The reveal of the nominees for the 2014 CultureMap Tastemakers Awards continues with a look at the Best Brewery category. Houston's craft beer scene has exploded in the past two years, and a number of new breweries have popped up to meet consumers' seemingly unquenchable thirst for all things hoppy and fermented.
What's even more impressive is that next year's candidates could look fairly different, as three or four more breweries and brew pubs are either just getting started or have plans to roll out. If there's a limit to this boom, the city hasn't hit it.
Having recently celebrated its second birthday, Buffalo Bayou is already one of the rising stars of Houston's craft beer scene. Owner Rassul Zarinfar tripled Buffalo Bayou's production capacity in 2013, which means the brewery can continue to produce its signature 1836 Copper Ale and More Cowbell Imperial IPA. Both are stables on the tap walls of Houston's best bars and pubs.
Having recently celebrated its second birthday, Buffalo Bayou is already one of the rising stars of Houston's craft beer scene.
Meanwhile, a wide variety of one-off and seasonal brews, satisfy fans seeking more variety.
The brewery project from the Eatsie Boys and head brewer (and University of Houston professor) Aaron Corsi blends beers that pay tribute to Houston's history with the witty names that are a staple of the Eatsie's cafe and food truck. Year-round brews like Alternate Universe and Hopston have become staples, but it's the seasonals like the Feight Red Ale and Rocket Fuel (Vietnamese coffee porter made with locally roasted Greenway Coffee) that have made the weekly brewery tours can't miss events.
As for what's next, expect the brewery to begin canning this year. Dome Faux'm on the beach? Yes, please.
If one of the hallmarks of the new craft beer movement is beers tailored to fit the local palate, then Fort Bend Brewing Company has a leg up on its competition by being the first brewery in rapidly expanding Fort Bend County. The brewery focuses on readily drinkable drafts like the staple Texas Backyard blonde ale and Texas Farmhouse ale, which are exactly the sort of beers that help a craft brewery win fans and expand its audience.
Still, it can play the trendy game, too, with small batch beers like the high alcohol Grand Reserve 2013, an English-style barley wine. It's definitely a brewery to watch in the years to come.
After Saint Arnold, Karbach is the highest profile and most successful craft brewery in Houston. Already the second fastest growing craft brewery in America, Karbach announced a $15 million expansion that will allow it to produce up to 60,000 barrels per year annually. While its relationship with powerhouse Silver Eagle Distributors means it can be found throughout Houston, the new capacity will take Karbach beyond the metropolitan area to new markets throughout Texas.
The barrel-aged F.U.N. series beers are greeted with long lines and instant sell outs.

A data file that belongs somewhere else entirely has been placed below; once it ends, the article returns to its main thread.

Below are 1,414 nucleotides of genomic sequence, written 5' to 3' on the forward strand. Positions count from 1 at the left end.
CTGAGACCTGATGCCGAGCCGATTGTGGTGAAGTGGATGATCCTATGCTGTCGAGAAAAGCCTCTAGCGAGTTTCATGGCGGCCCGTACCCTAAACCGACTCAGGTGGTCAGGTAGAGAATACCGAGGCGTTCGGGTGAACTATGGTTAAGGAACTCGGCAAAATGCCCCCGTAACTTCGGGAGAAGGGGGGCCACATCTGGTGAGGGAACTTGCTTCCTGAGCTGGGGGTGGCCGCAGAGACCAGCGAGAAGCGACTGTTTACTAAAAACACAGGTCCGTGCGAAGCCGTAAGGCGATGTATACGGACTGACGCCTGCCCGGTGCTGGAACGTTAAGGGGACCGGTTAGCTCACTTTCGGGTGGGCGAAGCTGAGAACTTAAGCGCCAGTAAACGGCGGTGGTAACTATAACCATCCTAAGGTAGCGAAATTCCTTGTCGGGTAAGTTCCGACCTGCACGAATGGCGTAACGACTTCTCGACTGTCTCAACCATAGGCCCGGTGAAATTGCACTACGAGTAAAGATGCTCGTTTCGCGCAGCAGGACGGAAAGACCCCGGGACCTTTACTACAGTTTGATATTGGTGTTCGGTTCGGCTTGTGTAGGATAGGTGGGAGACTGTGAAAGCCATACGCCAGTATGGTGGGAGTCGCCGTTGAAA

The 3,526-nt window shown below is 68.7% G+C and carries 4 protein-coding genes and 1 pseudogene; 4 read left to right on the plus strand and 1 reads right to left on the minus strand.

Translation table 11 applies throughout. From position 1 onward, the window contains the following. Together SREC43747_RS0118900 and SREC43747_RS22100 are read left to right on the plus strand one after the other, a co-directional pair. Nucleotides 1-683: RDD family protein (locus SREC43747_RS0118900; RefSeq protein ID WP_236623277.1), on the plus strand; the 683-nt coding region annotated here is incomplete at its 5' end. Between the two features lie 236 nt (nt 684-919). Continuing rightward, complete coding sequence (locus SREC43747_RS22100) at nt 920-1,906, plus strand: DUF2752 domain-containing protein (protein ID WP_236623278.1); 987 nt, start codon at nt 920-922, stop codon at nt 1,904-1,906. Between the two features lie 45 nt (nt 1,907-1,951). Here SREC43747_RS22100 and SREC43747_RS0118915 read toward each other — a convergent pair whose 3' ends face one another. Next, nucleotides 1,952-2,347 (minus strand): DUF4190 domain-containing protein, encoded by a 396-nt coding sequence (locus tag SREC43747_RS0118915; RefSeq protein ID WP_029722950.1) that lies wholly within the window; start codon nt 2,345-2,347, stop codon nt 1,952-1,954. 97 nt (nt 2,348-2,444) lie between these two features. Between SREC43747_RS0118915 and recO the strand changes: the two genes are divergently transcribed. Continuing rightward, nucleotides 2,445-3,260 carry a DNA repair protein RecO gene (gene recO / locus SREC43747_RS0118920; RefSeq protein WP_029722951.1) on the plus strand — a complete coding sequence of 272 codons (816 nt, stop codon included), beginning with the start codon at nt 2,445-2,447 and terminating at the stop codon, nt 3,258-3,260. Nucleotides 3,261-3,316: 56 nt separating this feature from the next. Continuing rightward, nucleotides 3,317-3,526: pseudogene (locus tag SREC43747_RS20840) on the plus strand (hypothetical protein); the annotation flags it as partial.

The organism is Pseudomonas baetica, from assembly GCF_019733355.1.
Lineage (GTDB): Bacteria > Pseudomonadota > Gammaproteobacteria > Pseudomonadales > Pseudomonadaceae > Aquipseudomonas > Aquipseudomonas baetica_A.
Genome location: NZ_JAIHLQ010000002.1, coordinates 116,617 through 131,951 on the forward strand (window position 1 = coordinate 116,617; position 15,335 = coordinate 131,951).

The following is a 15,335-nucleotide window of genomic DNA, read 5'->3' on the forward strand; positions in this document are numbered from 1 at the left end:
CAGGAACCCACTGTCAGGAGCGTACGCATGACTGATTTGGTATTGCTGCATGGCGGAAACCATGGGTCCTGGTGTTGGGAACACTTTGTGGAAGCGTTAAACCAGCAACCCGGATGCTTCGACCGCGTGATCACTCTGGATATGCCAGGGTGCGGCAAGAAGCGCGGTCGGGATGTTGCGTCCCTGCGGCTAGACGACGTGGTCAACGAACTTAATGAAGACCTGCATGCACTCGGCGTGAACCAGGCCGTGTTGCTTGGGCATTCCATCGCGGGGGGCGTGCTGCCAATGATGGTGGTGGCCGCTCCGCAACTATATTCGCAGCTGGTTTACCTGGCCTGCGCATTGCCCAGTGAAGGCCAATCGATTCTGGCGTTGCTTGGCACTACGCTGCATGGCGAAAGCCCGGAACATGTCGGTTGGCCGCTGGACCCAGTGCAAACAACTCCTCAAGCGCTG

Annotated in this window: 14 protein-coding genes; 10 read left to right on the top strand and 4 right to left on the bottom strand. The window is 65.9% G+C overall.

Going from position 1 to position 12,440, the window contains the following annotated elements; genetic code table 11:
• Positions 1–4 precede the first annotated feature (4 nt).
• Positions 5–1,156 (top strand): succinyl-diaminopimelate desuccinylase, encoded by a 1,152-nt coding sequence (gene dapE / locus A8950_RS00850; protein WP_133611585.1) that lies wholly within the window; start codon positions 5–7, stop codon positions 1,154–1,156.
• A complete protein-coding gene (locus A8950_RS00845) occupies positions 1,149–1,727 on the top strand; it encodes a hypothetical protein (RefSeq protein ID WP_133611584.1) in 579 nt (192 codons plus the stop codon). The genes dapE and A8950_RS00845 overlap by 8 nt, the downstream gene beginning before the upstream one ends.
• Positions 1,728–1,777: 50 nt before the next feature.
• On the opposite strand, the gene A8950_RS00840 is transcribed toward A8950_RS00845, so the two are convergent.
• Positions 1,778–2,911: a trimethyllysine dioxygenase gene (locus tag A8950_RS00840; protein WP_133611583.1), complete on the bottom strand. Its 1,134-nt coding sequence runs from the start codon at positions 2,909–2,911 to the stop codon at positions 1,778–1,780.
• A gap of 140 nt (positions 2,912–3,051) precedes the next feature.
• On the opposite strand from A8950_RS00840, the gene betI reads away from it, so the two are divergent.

Born from a successful Kickstarter campaign, the League of Extraordinary Brewers is a co-working brew pub and incubator located on Franklin Street in the white-hot historical section of downtown Houston. Essentially, the brewery gives homebrewers the opportunity to brew on a commercial system and refine their recipes before deciding whether to make the leap to full time production.
It provides proof of concept for new businesses while giving the public access to a wide variety of experimental beers. Game nights, beer dinners and general revelry have helped make the pub a destination.
It isn't fair to reduce Lone Pint's offerings to one beer, but, when that beer is as tasty as Lone Pint's signature Yellow Rose, the temptation to reduction can be hard to resist. Made with a single-malt, single-hop recipe that utilizes the highly sought after Mosaic hops, Yellow Rose's slightly fruity flavor and floral aroma have it competing for acclaim as the single best beer brewed in the Houston area.
Not bad for a business that's only been producing beer from its Magnolia brewery since 2012.
At over three years old, Katy-based No Label has a longer history than most of the other breweries on this list. In a craft beer scene where barrel-aged one offs draw big crowds, No Label sets itself apart with a lineup of beers that have a broad appeal.
No Label sets itself apart with a lineup of beers that have a broad appeal.
The brewery's location near old rice silos pays tribute to a part of Katy's history.
Texas' oldest craft brewery could probably pump out as much Weedwacker, Santo and Elissa IPA as its tank will hold and ride the resulting profits to Beemer-town (you know, the section of The Woodlands where everyone drives a German luxury car), but taking risks and having some fun along the way has always been part of the Saint Arnold's ethos. Thus, the brewery has expanded operations to Florida and Colorado and found a way to keep beer nerds happy with a full run of small batch barrel-aged brews, Divine Reserve releases and a tap room that's a solid lunch destination.
Why rest on your laurels when you can continue to push things forward?
The five year-old Conroe brewery may have fallen out of favor a bit with beer nerds, but that hasn't stopped the brewery from continuing to grow. Drinkers in Texas and five other states can't seem to get enough of Southern Star signatures like Pine Belt Pale Ale and Bombshell Blonde. A rotating lineup of seasonal beers, including the always delicious Walloon, keep things fresh.
True to its roots, the Pro-Am series gives one talented home brewer each year the opportunity to win the chance to have the brewery produce its recipes.